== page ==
The most important element of any animation, whether it’s a commercial, short film or a full-length-film, is the story. You need a script to tell the story. A well told, coherent and colorful story, plus a little bit of technological mastery, great editing, skillful camera movement, splendid shots, wonderful graphics and well chosen music are key to producing a picture that will be well received.
When the idea for your animation is ready, we get down to polishing the general concept, choose the right aesthetic convention and start working on the details. On this basis we create a draft of the script, which after adding necessary changes is used to develop the final version. Then we draw a storyboard, a script in images, showing all the consecutive scenes, the characters and the chronological changes taking place in the video. A storyboard makes it easier to imagine the story told. At this stage we often introduce changes to the script. In its logical graphic form, the storyboard can emphasize errors such as lack of consistency, which would make the story incoherent.
Before we get down to making an animation, we need to decide on its format. Currently, the most popular format is 16:9 and16:10 (quite often you can also see4:3). Since there are many other formats used for different displays, deciding on the proportions is absolutely essential at this stage. When the animation is ready and we realize the format is wrong, it will take much more time to fix it (read “How long does it take to make an animated video?”). In order to change the format of an existing animation you need to make a compromise: either add a matte (black stripes from top and bottom of the screen) or cut part of the image, adjusting it to the new format. Whenever cutting or adding a matte is impossible, the only solution is to make and edit the video animation anew.
Now the time comes to determine the consecutive production stages. Films and animations can be divided into two types:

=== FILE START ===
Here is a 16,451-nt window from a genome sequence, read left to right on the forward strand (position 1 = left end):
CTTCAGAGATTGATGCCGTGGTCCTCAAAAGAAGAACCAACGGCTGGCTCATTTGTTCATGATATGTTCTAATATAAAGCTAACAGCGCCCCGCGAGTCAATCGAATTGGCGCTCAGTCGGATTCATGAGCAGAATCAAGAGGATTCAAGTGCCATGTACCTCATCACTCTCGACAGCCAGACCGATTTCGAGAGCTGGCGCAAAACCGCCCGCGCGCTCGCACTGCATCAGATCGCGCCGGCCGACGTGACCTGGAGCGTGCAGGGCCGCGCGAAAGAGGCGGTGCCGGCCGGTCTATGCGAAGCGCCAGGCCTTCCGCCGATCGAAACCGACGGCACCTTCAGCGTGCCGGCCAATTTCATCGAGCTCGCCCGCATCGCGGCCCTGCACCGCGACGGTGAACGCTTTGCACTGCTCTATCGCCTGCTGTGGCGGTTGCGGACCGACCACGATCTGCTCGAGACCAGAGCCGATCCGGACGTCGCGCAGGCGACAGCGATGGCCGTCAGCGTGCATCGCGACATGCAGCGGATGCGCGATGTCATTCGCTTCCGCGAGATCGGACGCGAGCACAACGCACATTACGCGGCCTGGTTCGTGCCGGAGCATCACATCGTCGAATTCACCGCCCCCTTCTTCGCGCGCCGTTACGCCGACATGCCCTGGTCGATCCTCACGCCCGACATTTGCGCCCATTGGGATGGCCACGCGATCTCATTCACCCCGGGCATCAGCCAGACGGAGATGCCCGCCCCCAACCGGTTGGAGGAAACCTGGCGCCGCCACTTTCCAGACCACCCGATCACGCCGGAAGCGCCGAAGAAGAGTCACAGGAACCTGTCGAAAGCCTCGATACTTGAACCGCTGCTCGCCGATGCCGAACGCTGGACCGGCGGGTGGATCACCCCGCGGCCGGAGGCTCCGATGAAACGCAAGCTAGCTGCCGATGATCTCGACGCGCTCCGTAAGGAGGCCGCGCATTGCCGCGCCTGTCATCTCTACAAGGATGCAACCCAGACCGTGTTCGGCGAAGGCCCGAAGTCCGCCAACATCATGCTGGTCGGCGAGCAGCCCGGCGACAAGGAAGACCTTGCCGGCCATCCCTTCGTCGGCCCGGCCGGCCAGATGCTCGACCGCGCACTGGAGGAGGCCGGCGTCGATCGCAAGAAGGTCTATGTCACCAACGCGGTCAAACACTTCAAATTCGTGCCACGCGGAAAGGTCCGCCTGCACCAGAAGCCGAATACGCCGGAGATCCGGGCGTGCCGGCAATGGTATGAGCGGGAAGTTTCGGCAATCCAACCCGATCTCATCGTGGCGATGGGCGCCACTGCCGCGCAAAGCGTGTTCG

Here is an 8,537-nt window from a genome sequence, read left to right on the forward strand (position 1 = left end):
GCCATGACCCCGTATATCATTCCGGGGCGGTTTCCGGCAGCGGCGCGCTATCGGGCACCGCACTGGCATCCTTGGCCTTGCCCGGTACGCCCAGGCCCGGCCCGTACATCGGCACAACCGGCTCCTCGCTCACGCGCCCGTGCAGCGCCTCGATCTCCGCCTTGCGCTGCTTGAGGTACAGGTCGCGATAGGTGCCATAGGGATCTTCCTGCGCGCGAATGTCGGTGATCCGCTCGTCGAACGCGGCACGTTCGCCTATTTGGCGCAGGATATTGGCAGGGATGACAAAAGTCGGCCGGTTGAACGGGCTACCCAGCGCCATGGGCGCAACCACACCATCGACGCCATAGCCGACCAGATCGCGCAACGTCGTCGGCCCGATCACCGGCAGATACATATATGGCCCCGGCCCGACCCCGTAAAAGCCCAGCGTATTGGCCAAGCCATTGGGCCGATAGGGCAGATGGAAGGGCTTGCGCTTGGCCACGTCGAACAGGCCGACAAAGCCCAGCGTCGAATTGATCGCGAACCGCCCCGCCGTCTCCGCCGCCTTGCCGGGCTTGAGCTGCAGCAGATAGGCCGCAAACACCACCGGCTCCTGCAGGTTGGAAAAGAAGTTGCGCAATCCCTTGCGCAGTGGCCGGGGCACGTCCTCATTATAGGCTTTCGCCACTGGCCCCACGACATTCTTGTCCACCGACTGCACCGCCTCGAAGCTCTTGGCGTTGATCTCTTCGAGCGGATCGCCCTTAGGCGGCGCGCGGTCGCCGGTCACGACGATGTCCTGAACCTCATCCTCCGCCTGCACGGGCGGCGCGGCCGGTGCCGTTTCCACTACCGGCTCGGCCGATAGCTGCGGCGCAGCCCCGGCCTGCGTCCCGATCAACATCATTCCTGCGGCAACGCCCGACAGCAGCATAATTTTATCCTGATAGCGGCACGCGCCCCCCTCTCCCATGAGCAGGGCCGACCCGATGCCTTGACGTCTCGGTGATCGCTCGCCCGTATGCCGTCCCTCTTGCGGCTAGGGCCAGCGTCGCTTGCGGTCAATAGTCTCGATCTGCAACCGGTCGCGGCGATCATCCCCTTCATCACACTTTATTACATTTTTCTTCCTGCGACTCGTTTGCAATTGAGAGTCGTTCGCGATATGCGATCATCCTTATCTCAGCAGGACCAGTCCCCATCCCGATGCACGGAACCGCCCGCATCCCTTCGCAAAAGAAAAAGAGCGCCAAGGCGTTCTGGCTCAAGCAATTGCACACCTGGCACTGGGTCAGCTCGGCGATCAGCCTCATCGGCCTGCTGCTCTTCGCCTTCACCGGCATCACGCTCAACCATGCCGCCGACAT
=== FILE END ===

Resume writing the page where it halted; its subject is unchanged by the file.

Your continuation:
–video clip– where music comesfirst, and you illustrate it with images in the next stage;
–animation or film, e.g. our AUDE video – where the picture plays the major role, and the soundtrack (sound effects, music or voiceover) is added when the animation or video is ready.
This is of huge importance, because it sets the logistics for the production, determining the consecutive stages of working on a video or animation.
Sometimes in the case of a video clip the production stages are more complex. For instance, an animated video created for one of our customers (read, how it’s made) required composing and recording music from scratch – including writing the lyrics and recording the singing. The recorded material was then sent to the sound editor to polish and adjust all the elements composing the final piece. In addition, we recorded dialogues to add them before and after the song. When the whole soundtrack was edited, we were able to start editing the animation. Prior to that, the animator could only follow the script in preparing motion sequences for all the characters, but the pace of the movement could only be added after the soundtrack was ready. Illustrating a song determined the way of animating for each sequence, so that every move fits the sounds.
In the case of an animation with dedicated soundtrack, the process goes in reverse order. First, the whole animation is created, to which we choose adequate sounds later on (read “How to make an animated video? Case study – AUDE video”).
Animation and video, due to their specific character, are the most engaging form of conveying a message. This is due to the fact that the human eye automatically follows movement and can easily focus on it. This is very natural and effortless, because everything in the world around us is moving.
When crafting an animation, it’s important to remember that we should use as little text as possible, or to get rid of it altogether.
Using movement, changes of light, diverse scenes and a whole bunch of other tools it is possible to resign from written messages altogether, and simply show what you want to present with images. For example:
– people holding hands or hugging – immediately evoke specific emotions, which take long fragments of well written text if we want to describe them with words.
Whenever specific words are absolutely necessary, it is better to add a voiceover or a dialogue. If it simply must be this way and you have to use a written word, it should be in the simplest language possible.
Written text on an animated screen is very tiring for the audience, as it requires staying really focused.
Great examples of animated message:
– La linea
Kategorie: school of contentic